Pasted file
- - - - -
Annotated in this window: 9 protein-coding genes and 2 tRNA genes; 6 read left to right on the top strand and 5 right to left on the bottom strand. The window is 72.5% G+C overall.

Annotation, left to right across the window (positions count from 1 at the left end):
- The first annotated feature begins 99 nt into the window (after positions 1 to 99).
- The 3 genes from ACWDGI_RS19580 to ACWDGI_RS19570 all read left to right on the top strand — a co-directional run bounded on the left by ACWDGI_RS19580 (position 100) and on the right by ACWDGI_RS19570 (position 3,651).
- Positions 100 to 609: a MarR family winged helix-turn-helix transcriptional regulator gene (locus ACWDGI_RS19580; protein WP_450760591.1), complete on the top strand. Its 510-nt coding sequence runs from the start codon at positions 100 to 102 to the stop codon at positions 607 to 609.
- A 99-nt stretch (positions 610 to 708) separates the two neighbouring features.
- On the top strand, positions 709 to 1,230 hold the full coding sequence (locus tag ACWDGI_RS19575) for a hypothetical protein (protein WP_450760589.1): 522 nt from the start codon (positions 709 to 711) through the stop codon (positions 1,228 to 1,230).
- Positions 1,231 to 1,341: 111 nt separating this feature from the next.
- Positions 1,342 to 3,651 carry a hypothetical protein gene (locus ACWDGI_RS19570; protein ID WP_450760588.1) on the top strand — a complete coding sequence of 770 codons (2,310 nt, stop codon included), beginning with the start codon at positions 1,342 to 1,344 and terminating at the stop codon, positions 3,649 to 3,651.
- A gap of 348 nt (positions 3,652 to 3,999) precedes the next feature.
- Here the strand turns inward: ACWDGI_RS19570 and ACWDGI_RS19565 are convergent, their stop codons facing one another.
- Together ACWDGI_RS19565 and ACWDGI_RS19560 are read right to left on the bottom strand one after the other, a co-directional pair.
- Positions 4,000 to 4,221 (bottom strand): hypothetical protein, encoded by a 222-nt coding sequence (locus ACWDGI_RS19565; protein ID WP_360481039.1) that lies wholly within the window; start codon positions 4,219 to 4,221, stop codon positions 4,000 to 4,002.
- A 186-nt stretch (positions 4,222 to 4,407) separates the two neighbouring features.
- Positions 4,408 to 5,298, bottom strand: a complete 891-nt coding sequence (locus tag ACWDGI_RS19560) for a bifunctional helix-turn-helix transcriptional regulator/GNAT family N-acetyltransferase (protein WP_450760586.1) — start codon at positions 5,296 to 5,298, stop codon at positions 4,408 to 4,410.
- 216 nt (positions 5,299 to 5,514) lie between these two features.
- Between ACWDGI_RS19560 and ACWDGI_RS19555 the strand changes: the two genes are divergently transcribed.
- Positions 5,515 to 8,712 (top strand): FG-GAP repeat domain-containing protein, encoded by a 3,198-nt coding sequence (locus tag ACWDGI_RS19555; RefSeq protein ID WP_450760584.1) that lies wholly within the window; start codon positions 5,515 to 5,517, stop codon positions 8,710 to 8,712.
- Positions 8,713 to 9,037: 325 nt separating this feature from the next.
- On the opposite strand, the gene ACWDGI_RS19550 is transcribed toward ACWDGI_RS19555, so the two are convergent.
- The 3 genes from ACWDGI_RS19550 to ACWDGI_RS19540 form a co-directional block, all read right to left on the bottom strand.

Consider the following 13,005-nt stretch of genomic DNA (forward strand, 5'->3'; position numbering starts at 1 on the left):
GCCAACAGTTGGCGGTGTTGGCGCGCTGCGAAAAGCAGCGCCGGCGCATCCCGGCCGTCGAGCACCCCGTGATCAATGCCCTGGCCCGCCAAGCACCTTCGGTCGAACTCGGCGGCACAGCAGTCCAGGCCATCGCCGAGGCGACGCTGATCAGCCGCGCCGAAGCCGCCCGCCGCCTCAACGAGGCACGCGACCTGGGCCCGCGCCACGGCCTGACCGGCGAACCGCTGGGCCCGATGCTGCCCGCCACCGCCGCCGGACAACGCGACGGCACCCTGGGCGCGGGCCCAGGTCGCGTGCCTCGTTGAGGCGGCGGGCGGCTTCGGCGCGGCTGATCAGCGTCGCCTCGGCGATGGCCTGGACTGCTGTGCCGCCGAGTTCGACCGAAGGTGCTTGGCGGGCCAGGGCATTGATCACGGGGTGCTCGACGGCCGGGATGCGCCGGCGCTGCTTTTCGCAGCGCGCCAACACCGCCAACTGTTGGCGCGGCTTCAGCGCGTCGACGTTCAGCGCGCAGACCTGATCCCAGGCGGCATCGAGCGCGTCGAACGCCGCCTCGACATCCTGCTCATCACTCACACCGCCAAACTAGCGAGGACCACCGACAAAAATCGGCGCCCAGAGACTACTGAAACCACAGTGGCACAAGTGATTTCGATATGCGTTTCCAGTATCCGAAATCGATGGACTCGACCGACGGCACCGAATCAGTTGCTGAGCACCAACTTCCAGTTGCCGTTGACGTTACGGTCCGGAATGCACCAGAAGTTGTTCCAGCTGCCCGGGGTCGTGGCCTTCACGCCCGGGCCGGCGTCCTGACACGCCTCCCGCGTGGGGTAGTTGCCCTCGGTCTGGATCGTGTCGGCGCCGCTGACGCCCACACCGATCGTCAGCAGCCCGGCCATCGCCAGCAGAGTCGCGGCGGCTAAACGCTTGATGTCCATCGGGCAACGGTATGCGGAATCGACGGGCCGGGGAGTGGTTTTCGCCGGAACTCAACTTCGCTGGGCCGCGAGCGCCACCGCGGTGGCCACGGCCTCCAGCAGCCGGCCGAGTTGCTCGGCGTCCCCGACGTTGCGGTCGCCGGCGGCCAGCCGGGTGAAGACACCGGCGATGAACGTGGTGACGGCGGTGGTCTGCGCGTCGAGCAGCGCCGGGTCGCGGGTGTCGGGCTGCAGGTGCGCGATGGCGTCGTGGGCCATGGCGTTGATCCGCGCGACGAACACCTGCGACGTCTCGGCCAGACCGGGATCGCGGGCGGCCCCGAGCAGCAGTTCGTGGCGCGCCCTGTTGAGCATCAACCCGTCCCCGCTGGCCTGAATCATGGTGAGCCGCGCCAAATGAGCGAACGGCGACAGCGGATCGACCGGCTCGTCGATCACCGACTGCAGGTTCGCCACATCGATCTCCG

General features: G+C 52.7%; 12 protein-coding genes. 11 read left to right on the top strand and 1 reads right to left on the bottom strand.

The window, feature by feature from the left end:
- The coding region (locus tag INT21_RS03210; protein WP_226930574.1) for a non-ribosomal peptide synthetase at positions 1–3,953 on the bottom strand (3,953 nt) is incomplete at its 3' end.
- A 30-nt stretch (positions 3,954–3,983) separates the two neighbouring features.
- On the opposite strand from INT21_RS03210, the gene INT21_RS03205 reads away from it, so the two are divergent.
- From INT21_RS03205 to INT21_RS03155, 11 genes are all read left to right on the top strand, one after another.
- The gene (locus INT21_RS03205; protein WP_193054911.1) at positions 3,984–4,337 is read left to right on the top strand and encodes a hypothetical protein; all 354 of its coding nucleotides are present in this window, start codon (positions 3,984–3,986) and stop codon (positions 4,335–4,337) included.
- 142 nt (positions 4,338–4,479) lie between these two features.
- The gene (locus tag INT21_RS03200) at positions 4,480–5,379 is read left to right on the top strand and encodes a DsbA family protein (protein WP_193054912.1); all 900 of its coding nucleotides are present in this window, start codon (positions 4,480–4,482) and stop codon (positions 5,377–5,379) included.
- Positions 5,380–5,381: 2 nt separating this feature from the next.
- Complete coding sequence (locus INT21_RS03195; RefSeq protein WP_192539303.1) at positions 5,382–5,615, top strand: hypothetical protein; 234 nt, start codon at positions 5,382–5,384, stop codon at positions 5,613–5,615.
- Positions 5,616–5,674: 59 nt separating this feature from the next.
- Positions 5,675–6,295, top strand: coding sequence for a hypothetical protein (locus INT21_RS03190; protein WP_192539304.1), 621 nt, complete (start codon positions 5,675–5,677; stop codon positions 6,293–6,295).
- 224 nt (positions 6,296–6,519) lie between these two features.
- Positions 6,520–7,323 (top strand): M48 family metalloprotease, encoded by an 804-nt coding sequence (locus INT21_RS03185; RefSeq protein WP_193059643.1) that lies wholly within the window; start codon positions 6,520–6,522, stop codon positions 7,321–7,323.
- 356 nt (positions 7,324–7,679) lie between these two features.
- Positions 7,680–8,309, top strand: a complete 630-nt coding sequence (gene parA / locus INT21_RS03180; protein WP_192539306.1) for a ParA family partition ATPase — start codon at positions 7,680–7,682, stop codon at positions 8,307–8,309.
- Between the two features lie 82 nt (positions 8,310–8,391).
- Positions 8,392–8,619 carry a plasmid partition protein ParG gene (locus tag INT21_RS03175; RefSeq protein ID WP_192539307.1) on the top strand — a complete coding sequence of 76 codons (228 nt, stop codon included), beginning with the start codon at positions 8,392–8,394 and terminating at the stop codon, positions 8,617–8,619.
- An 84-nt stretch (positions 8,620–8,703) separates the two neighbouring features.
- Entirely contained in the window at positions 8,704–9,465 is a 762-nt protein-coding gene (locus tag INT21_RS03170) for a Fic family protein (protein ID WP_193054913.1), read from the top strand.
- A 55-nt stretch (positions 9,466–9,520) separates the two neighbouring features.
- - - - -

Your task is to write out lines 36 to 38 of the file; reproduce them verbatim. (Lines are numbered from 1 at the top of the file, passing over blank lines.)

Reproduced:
- Positions 5,675–6,295, top strand: coding sequence for a hypothetical protein (locus INT21_RS03190; protein WP_192539304.1), 621 nt, complete (start codon positions 5,675–5,677; stop codon positions 6,293–6,295).
- 224 nt (positions 6,296–6,519) lie between these two features.
- Positions 6,520–7,323 (top strand): M48 family metalloprotease, encoded by an 804-nt coding sequence (locus INT21_RS03185; RefSeq protein WP_193059643.1) that lies wholly within the window; start codon positions 6,520–6,522, stop codon positions 7,321–7,323.